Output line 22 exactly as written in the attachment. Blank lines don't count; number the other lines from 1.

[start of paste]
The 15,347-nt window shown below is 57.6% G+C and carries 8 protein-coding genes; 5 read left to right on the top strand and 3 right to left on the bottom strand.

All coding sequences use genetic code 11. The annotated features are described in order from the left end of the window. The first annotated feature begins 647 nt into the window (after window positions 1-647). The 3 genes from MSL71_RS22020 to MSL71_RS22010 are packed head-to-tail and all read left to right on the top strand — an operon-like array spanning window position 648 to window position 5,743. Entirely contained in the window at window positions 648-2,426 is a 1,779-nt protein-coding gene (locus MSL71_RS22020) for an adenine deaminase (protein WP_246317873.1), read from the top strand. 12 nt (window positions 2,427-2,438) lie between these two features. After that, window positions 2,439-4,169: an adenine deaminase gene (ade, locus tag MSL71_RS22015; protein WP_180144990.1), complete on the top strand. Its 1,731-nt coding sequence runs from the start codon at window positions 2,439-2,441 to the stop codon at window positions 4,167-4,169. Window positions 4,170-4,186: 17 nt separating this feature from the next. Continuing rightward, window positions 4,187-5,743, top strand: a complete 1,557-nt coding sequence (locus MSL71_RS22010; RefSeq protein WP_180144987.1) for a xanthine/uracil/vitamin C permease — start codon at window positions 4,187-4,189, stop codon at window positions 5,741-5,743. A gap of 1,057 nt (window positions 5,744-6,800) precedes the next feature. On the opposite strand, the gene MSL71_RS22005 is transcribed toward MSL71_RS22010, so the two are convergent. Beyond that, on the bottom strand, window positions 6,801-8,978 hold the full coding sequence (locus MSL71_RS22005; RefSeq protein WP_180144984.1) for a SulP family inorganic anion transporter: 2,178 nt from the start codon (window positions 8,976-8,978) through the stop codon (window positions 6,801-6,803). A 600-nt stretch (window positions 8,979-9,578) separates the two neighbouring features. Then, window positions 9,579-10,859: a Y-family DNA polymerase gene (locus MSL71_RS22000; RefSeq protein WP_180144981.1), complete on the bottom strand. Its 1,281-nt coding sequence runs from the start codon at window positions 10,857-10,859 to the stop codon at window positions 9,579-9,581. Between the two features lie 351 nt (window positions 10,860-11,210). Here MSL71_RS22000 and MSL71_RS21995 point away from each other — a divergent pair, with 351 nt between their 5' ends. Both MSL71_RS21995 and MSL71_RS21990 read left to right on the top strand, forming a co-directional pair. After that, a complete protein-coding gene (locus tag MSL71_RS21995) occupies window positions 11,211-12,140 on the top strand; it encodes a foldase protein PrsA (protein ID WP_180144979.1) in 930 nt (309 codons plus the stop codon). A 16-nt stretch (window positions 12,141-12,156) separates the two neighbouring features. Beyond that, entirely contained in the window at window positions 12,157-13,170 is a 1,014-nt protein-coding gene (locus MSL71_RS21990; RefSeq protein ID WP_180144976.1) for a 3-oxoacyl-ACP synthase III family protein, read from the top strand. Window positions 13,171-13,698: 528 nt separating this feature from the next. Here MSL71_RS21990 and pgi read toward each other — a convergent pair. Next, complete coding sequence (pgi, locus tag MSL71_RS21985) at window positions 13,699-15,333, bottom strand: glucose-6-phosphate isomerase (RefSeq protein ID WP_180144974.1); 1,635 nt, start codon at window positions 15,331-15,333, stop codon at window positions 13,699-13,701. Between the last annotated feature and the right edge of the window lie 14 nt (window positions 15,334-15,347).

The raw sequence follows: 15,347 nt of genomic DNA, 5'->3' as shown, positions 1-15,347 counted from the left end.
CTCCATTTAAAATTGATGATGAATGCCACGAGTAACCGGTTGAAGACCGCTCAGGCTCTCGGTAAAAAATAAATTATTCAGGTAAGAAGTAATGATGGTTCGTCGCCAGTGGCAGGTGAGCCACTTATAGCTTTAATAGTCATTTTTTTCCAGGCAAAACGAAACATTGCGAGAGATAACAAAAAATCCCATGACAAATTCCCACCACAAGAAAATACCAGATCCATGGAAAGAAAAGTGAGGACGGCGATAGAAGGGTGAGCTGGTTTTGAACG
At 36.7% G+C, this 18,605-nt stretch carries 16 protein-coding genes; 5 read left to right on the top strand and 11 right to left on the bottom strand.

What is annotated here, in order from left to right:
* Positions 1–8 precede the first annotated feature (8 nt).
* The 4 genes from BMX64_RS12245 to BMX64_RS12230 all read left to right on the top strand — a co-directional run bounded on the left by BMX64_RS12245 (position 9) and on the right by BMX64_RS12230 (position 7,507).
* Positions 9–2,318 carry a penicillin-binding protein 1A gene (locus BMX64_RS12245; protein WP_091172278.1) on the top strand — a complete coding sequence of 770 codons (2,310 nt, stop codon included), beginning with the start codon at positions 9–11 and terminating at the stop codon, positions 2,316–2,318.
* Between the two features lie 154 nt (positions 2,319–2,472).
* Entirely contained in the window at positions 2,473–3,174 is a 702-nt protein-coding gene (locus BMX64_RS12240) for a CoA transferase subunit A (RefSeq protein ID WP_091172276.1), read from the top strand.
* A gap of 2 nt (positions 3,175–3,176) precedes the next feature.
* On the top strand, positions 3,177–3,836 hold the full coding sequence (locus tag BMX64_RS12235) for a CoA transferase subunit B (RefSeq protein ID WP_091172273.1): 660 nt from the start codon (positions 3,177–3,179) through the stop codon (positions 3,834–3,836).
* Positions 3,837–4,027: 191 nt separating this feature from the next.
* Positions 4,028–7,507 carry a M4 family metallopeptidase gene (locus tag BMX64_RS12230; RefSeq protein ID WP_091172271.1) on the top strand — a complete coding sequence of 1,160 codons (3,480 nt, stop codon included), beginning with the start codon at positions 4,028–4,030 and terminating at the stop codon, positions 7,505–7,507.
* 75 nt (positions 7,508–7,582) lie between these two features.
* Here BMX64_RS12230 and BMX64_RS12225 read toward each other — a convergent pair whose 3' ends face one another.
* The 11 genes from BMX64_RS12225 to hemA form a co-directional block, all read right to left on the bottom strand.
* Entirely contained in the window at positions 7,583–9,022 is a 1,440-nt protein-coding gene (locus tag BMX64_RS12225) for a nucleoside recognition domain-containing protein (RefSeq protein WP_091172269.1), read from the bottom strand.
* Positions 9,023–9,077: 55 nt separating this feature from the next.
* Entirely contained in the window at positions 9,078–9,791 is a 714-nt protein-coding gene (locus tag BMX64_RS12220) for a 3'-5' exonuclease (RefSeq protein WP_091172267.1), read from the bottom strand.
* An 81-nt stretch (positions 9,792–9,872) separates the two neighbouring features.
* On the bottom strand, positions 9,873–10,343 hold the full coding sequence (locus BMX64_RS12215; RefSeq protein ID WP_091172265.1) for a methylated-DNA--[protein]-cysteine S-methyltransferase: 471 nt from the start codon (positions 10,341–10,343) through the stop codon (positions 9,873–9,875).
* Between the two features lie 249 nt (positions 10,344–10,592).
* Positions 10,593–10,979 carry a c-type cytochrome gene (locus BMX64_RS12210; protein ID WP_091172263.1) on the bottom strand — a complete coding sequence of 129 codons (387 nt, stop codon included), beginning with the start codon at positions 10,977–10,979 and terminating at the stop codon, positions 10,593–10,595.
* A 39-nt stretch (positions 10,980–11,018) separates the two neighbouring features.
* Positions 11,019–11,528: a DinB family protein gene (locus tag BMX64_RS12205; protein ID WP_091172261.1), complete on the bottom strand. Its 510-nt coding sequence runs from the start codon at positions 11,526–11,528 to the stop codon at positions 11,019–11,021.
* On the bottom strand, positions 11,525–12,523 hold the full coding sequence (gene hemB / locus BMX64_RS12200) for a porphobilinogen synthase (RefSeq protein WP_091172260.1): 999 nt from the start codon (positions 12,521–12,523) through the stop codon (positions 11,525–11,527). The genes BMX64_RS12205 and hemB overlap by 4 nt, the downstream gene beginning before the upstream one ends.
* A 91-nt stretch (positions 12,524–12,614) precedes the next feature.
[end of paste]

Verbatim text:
* An 81-nt stretch (positions 9,792–9,872) separates the two neighbouring features.